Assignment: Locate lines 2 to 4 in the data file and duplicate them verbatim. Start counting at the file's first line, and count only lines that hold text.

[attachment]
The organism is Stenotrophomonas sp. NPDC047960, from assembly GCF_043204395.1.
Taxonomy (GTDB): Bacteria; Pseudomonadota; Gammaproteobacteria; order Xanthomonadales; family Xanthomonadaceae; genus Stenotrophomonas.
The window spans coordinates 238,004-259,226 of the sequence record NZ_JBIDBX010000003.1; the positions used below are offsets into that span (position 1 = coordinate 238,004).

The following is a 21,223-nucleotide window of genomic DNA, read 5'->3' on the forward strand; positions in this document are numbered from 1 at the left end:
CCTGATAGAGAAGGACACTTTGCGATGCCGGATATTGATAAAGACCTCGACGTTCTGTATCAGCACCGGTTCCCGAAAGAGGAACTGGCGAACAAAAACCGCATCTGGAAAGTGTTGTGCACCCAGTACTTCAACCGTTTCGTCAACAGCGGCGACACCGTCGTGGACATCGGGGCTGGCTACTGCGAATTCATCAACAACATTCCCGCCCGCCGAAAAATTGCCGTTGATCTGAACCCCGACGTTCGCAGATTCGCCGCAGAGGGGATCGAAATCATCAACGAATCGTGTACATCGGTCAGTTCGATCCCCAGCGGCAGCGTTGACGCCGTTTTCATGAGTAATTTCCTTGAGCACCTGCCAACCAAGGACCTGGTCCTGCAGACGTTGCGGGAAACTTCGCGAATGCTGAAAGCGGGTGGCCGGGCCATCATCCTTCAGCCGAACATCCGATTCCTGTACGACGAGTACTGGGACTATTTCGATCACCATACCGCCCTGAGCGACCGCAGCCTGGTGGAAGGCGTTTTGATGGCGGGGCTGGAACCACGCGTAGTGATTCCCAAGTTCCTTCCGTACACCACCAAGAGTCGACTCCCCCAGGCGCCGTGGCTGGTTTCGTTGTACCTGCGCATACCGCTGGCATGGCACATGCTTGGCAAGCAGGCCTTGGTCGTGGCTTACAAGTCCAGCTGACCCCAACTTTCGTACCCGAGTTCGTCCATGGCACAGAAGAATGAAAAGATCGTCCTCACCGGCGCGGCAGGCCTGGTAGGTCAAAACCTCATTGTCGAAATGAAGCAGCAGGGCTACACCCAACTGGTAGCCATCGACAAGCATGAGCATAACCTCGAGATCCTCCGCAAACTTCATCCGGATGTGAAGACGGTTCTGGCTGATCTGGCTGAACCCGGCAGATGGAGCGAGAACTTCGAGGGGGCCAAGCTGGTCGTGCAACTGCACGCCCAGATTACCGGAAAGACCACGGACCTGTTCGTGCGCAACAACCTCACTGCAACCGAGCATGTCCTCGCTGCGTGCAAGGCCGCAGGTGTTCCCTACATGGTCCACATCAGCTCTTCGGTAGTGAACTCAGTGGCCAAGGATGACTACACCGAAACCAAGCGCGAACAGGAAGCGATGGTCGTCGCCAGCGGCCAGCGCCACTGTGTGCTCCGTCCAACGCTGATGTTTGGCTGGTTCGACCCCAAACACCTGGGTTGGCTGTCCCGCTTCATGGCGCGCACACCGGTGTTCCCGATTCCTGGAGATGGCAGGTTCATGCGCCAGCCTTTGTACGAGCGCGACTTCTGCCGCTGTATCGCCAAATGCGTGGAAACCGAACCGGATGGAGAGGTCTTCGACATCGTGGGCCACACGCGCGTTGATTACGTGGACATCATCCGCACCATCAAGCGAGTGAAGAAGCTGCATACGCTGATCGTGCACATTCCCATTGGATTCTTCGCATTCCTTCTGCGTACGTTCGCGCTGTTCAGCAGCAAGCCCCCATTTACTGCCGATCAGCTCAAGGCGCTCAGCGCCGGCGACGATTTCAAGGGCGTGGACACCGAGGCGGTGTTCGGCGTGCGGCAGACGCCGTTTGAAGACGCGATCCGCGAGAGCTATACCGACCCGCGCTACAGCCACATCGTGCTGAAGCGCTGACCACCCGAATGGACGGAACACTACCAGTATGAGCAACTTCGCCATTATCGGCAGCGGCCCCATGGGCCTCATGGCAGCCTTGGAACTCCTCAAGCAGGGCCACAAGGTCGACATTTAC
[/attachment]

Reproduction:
Taxonomy (GTDB): Bacteria; Pseudomonadota; Gammaproteobacteria; order Xanthomonadales; family Xanthomonadaceae; genus Stenotrophomonas.
The window spans coordinates 238,004-259,226 of the sequence record NZ_JBIDBX010000003.1; the positions used below are offsets into that span (position 1 = coordinate 238,004).

The following is a 21,223-nucleotide window of genomic DNA, read 5'->3' on the forward strand; positions in this document are numbered from 1 at the left end: